The entire mapping exercise was anchored in the participatory process whereby data collected was through the active efforts of the technical team(Research assistant) and the community team (barefoot planners).The rationale behind this was through the notion that communities understand and interact with their spaces better and in a unique manner that can be adequately interpreted by themselves. This process was a learning experience for both categories of participants; the technical and community teams. On one hand it exposed the community team on conventional methods of understanding space through remote sensing and attribute mapping of their settlement.
The mapping phase of the zonal plan was fundamental because it was intended to generating the existing spatial scenario. The mapping focused on four major components: infrastructure (water and sanitation, electricity, circulation networks, solid waste management), housing, community facilities and economic activities.
Photo: Participatory Data Collection
From the data obtained, it emerges that the settlement is highly deficient in infrastructure services and community facilities. The deficiency further varies from village to village and not homogeneous in the whole settlement. However the general conclusion is that service provision is low and cannot meet the demands of the current population in the settlement. This makes the zonal plan even more significant to the community as well as service providers
Photo: Poor housing and Poor state of Infrastructure services
Source: Author, 2011
Another milestone achieved by the zonal plan process in the successful execution of a household survey. This survey was commissioned to acquire socio-economical data of the informal settlement and also to add up to the spatial attribute data. In preparation of the survey, the technical team had developed a comprehensive and precise survey instrument as well as an appropriate methodology to employ/apply. The approach was formulated with in mind that the community still had to play a pivotal role in the collection of this data.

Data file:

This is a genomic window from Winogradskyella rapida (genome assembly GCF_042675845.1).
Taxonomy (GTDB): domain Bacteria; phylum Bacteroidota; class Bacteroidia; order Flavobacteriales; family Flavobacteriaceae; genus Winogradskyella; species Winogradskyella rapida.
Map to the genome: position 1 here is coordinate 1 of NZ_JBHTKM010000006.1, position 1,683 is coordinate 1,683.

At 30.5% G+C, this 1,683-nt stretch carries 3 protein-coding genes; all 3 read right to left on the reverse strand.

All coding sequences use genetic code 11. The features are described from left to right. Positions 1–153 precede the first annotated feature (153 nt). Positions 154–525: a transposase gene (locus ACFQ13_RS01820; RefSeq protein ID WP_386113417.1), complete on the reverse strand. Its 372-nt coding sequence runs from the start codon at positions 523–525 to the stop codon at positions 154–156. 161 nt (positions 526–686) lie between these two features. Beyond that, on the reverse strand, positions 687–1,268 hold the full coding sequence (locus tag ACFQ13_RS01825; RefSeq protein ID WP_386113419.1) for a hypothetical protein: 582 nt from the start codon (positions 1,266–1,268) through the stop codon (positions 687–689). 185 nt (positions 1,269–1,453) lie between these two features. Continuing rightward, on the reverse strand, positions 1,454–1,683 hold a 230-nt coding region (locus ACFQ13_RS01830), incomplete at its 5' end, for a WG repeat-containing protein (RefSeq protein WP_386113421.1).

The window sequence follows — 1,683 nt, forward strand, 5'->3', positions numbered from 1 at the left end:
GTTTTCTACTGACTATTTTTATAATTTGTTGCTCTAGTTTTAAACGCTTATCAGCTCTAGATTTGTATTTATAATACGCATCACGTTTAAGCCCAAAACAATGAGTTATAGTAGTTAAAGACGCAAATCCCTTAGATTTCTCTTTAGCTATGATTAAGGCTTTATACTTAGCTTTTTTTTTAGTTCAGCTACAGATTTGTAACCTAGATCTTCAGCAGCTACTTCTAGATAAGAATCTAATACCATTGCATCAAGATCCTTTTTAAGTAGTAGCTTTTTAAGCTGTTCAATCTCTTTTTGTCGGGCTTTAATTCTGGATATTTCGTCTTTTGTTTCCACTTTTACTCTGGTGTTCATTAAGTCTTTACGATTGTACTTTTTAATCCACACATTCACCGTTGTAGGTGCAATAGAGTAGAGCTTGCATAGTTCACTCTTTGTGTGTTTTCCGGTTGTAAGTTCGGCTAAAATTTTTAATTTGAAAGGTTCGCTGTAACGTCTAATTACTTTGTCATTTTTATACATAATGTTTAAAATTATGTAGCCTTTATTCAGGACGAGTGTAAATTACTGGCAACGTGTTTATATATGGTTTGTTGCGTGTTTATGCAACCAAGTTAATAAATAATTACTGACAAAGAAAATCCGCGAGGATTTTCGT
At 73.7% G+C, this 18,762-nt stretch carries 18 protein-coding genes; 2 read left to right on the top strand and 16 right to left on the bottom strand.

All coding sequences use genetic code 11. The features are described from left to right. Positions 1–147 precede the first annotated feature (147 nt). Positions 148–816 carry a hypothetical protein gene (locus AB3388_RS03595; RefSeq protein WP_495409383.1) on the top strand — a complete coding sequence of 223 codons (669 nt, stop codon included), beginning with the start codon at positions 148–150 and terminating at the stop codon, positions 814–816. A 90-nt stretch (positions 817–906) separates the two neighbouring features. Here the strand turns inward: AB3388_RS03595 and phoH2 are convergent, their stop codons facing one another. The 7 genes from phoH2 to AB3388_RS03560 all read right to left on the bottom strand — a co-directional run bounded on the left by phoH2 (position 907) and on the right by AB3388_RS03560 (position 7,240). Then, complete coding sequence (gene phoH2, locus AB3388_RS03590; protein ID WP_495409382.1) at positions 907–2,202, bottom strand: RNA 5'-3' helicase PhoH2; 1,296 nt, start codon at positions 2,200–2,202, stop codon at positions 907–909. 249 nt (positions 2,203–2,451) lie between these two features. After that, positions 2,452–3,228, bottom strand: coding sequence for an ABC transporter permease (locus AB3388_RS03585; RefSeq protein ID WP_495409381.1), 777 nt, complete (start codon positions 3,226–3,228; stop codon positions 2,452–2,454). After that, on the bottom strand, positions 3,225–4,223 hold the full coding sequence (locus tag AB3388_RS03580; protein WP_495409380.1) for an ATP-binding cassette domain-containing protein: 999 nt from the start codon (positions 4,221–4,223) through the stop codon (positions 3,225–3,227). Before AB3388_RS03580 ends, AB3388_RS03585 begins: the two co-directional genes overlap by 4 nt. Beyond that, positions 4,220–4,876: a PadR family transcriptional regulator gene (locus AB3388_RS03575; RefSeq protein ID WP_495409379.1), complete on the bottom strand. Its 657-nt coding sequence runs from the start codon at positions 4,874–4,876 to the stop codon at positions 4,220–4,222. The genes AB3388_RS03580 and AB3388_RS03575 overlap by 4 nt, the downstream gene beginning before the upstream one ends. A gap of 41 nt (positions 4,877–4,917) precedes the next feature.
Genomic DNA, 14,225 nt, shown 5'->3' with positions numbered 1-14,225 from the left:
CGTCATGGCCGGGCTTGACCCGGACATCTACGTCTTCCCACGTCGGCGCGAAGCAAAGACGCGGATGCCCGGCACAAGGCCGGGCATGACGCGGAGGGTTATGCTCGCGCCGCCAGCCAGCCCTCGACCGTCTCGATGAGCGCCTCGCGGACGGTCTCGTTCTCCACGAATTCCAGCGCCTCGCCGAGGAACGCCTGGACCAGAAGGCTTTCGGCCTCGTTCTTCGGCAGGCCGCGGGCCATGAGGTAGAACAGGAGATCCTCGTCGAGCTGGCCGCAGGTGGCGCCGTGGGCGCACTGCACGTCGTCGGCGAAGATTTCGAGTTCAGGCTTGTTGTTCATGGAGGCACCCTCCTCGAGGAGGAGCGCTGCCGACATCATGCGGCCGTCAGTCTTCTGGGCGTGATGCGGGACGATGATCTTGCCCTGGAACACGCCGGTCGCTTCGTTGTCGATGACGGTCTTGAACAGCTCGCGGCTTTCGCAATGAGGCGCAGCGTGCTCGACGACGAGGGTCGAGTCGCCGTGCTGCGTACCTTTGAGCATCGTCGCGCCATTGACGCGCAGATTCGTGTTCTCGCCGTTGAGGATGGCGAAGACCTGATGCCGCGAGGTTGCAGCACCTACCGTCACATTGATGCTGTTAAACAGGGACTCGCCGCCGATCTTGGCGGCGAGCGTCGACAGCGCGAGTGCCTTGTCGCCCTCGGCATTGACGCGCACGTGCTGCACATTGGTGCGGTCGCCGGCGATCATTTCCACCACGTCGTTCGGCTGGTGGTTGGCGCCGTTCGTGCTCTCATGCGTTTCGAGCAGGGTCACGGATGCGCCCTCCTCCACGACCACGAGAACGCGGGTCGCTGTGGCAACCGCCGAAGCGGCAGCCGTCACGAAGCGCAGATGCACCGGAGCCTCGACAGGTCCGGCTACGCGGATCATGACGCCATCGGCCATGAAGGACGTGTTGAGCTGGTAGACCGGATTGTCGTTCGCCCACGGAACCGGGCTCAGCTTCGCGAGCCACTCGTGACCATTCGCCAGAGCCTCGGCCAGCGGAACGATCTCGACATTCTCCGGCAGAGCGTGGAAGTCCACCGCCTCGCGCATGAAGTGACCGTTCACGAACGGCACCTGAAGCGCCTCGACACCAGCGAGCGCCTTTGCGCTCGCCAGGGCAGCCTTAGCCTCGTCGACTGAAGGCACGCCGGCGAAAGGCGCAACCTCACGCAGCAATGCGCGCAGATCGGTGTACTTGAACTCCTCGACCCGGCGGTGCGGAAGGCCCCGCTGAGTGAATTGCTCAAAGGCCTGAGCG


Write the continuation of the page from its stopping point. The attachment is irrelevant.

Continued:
Photo: Briefing the community barefoot planners on an exercise about to start
The household survey was also conducted in a participatory approach where by the community team was paired with research assistants from the universities. The role of the community team was to introduce the research assistants to the residents and explain the purpose of the survey in line with the zonal plan. The community teams comprised of members living in the villages where the survey was at the time being conducted. Primarily the team was from the Muungano schemes in those villages and where the federation has no footprints, a team from the local residents was as well mobilized.
Community Forums and the Collaborative Studio
In early June 2011, the three partners held a joint studio at the University of Nairobi on the plan. The studio mainly focused on refining the data, orienting the community to the planning process as well as developing various models of upgrading for the plan.
The studio culminated into Mathare wide community forum where members of the community aired their expectations towards the process. The zonal plan is set to engage the community more intensively and start generating plan proposals jointly. This is a phase where all key stakeholders are set to have active participation roles in the process.